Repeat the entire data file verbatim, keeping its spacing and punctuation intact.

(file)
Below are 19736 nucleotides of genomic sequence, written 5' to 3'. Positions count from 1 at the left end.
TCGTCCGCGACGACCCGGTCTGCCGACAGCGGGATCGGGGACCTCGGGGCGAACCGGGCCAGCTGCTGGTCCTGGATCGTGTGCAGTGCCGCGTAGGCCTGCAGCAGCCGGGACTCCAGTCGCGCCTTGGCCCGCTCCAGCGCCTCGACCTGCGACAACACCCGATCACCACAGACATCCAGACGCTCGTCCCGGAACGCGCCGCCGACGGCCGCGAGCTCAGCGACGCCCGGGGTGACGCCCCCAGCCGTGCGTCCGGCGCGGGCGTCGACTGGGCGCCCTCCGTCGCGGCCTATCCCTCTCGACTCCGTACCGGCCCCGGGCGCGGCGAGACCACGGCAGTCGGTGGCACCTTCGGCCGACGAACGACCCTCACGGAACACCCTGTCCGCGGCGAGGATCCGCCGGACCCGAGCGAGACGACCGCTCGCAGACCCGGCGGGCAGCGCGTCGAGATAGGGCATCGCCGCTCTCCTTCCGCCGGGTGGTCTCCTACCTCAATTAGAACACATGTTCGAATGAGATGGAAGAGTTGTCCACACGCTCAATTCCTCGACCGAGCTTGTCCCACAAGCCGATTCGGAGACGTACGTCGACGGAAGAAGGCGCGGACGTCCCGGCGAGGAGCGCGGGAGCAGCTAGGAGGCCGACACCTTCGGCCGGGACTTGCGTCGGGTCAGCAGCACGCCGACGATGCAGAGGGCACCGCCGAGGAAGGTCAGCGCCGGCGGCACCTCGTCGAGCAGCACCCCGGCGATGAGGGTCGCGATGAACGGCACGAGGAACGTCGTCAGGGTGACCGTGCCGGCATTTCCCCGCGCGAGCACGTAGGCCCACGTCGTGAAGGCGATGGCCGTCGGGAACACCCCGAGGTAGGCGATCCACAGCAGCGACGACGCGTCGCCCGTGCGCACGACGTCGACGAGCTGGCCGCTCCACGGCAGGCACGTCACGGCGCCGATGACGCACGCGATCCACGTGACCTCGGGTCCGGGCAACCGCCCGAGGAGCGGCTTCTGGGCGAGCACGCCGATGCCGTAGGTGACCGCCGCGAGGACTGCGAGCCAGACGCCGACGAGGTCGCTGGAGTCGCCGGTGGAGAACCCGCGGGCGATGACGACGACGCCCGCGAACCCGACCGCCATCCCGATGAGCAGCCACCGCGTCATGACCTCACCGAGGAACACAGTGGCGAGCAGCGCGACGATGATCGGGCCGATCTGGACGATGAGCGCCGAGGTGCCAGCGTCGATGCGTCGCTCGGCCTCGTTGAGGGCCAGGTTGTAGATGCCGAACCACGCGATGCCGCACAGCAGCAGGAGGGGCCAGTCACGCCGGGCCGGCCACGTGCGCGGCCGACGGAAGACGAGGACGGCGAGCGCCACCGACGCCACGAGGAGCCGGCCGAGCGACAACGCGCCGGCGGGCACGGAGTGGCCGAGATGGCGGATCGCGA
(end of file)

Below are 19736 nucleotides of genomic sequence, written 5' to 3'. Positions count from 1 at the left end.
TCGTCCGCGACGACCCGGTCTGCCGACAGCGGGATCGGGGACCTCGGGGCGAACCGGGCCAGCTGCTGGTCCTGGATCGTGTGCAGTGCCGCGTAGGCCTGCAGCAGCCGGGACTCCAGTCGCGCCTTGGCCCGCTCCAGCGCCTCGACCTGCGACAACACCCGATCACCACAGACATCCAGACGCTCGTCCCGGAACGCGCCGCCGACGGCCGCGAGCTCAGCGACGCCCGGGGTGACGCCCCCAGCCGTGCGTCCGGCGCGGGCGTCGACTGGGCGCCCTCCGTCGCGGCCTATCCCTCTCGACTCCGTACCGGCCCCGGGCGCGGCGAGACCACGGCAGTCGGTGGCACCTTCGGCCGACGAACGACCCTCACGGAACACCCTGTCCGCGGCGAGGATCCGCCGGACCCGAGCGAGACGACCGCTCGCAGACCCGGCGGGCAGCGCGTCGAGATAGGGCATCGCCGCTCTCCTTCCGCCGGGTGGTCTCCTACCTCAATTAGAACACATGTTCGAATGAGATGGAAGAGTTGTCCACACGCTCAATTCCTCGACCGAGCTTGTCCCACAAGCCGATTCGGAGACGTACGTCGACGGAAGAAGGCGCGGACGTCCCGGCGAGGAGCGCGGGAGCAGCTAGGAGGCCGACACCTTCGGCCGGGACTTGCGTCGGGTCAGCAGCACGCCGACGATGCAGAGGGCACCGCCGAGGAAGGTCAGCGCCGGCGGCACCTCGTCGAGCAGCACCCCGGCGATGAGGGTCGCGATGAACGGCACGAGGAACGTCGTCAGGGTGACCGTGCCGGCATTTCCCCGCGCGAGCACGTAGGCCCACGTCGTGAAGGCGATGGCCGTCGGGAACACCCCGAGGTAGGCGATCCACAGCAGCGACGACGCGTCGCCCGTGCGCACGACGTCGACGAGCTGGCCGCTCCACGGCAGGCACGTCACGGCGCCGATGACGCACGCGATCCACGTGACCTCGGGTCCGGGCAACCGCCCGAGGAGCGGCTTCTGGGCGAGCACGCCGATGCCGTAGGTGACCGCCGCGAGGACTGCGAGCCAGACGCCGACGAGGTCGCTGGAGTCGCCGGTGGAGAACCCGCGGGCGATGACGACGACGCCCGCGAACCCGACCGCCATCCCGATGAGCAGCCACCGCGTCATGACCTCACCGAGGAACACAGTGGCGAGCAGCGCGACGATGATCGGGCCGATCTGGACGATGAGCGCCGAGGTGCCAGCGTCGATGCGTCGCTCGGCCTCGTTGAGGGCCAGGTTGTAGATGCCGAACCACGCGATGCCGCACAGCAGCAGGAGGGGCCAGTCACGCCGGGCCGGCCACGTGCGCGGCCGACGGAAGACGAGGACGGCGAGCGCCACCGACGCCACGAGGAGCCGGCCGAGCGACAACGCGCCGGCGGGCACGGAGTGGCCGAGATGGCGGATCGCGA